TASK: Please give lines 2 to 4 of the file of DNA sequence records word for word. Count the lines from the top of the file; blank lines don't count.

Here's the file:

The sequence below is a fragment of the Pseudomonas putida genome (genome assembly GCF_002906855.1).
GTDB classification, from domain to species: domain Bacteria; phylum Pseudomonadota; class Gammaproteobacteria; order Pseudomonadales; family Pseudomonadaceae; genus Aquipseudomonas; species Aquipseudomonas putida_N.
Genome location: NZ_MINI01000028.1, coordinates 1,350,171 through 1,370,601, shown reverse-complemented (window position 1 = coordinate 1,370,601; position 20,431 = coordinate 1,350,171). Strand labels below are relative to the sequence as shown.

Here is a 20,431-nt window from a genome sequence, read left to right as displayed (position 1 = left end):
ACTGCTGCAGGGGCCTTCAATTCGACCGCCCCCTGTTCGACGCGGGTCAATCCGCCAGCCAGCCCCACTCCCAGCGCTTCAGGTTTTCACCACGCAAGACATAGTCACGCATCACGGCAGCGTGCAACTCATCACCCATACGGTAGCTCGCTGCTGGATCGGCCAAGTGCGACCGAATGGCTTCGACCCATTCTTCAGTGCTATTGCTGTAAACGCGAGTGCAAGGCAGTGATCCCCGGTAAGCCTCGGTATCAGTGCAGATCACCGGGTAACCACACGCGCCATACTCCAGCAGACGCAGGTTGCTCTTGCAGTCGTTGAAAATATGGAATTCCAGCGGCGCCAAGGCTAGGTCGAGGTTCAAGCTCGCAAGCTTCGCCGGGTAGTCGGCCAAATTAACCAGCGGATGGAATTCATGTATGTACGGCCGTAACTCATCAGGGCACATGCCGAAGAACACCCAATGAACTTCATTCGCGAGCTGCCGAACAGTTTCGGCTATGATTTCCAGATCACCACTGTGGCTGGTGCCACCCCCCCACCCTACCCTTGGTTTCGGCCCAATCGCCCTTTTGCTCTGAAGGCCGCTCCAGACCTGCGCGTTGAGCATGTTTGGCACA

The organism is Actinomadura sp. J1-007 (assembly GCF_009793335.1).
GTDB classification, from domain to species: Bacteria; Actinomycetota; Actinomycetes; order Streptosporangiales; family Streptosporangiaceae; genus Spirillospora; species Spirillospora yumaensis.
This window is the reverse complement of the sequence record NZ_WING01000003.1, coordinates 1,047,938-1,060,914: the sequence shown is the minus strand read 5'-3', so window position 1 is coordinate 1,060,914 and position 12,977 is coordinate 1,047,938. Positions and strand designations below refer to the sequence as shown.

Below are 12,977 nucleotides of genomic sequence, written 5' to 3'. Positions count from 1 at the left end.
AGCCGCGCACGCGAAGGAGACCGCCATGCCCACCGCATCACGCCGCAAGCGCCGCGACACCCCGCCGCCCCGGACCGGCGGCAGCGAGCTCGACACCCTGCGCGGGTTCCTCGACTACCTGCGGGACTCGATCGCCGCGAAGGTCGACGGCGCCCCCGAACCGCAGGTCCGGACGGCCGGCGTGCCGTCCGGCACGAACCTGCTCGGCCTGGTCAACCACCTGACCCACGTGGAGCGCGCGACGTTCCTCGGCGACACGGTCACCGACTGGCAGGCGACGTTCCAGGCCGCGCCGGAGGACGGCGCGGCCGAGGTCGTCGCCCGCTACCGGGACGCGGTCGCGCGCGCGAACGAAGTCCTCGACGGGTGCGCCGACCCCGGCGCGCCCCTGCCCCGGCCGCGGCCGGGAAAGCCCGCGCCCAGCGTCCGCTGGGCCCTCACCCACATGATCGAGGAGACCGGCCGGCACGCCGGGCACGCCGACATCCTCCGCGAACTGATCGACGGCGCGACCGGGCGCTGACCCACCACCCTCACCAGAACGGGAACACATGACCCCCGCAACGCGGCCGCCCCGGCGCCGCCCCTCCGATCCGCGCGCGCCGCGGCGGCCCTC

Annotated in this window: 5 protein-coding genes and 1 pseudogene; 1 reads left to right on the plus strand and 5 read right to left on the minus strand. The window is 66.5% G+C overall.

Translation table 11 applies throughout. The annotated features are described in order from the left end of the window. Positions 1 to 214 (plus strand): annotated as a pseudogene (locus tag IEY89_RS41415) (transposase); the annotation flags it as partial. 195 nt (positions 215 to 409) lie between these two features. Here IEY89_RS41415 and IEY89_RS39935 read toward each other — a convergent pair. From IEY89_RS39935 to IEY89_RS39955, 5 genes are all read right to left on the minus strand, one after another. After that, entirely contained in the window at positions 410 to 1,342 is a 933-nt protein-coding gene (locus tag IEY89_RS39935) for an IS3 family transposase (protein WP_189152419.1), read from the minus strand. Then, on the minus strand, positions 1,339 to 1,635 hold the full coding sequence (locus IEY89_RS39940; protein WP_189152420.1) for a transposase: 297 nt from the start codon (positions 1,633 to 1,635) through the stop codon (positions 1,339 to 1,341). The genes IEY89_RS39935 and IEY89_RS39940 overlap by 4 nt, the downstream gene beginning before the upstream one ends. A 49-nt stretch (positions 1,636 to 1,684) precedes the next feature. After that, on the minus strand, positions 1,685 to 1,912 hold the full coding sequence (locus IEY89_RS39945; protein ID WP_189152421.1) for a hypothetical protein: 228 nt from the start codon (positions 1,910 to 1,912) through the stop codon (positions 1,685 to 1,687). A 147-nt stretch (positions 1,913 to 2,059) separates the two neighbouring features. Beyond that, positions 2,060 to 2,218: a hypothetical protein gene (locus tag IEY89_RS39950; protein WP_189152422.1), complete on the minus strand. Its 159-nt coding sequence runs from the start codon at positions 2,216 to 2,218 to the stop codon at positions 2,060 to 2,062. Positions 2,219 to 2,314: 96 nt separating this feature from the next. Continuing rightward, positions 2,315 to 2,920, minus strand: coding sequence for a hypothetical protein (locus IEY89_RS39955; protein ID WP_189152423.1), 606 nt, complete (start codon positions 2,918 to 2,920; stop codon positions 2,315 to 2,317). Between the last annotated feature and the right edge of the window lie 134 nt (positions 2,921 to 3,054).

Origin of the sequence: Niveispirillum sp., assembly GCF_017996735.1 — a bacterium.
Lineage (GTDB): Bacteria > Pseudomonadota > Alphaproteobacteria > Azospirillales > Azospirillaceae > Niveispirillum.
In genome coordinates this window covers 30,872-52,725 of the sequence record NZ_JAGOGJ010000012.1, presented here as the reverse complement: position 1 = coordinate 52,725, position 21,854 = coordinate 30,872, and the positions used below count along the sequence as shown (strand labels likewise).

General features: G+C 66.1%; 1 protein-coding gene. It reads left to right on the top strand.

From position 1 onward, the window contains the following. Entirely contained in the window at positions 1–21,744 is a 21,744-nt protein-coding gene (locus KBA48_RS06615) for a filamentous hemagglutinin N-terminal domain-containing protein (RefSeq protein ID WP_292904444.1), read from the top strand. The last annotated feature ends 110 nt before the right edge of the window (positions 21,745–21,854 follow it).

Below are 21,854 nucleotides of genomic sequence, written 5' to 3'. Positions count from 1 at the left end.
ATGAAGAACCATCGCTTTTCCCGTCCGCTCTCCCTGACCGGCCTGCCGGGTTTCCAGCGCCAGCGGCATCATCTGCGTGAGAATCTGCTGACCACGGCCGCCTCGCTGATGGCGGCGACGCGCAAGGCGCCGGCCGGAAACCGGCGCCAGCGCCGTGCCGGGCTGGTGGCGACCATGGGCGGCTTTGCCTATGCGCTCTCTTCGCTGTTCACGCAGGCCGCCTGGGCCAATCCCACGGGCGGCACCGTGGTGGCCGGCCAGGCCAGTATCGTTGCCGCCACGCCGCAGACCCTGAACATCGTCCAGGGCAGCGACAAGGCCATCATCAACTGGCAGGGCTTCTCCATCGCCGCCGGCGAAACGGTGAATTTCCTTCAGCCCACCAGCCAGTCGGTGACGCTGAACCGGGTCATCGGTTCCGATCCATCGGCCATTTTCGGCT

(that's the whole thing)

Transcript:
GTDB classification, from domain to species: domain Bacteria; phylum Pseudomonadota; class Gammaproteobacteria; order Pseudomonadales; family Pseudomonadaceae; genus Aquipseudomonas; species Aquipseudomonas putida_N.
Genome location: NZ_MINI01000028.1, coordinates 1,350,171 through 1,370,601, shown reverse-complemented (window position 1 = coordinate 1,370,601; position 20,431 = coordinate 1,350,171). Strand labels below are relative to the sequence as shown.

Here is a 20,431-nt window from a genome sequence, read left to right as displayed (position 1 = left end):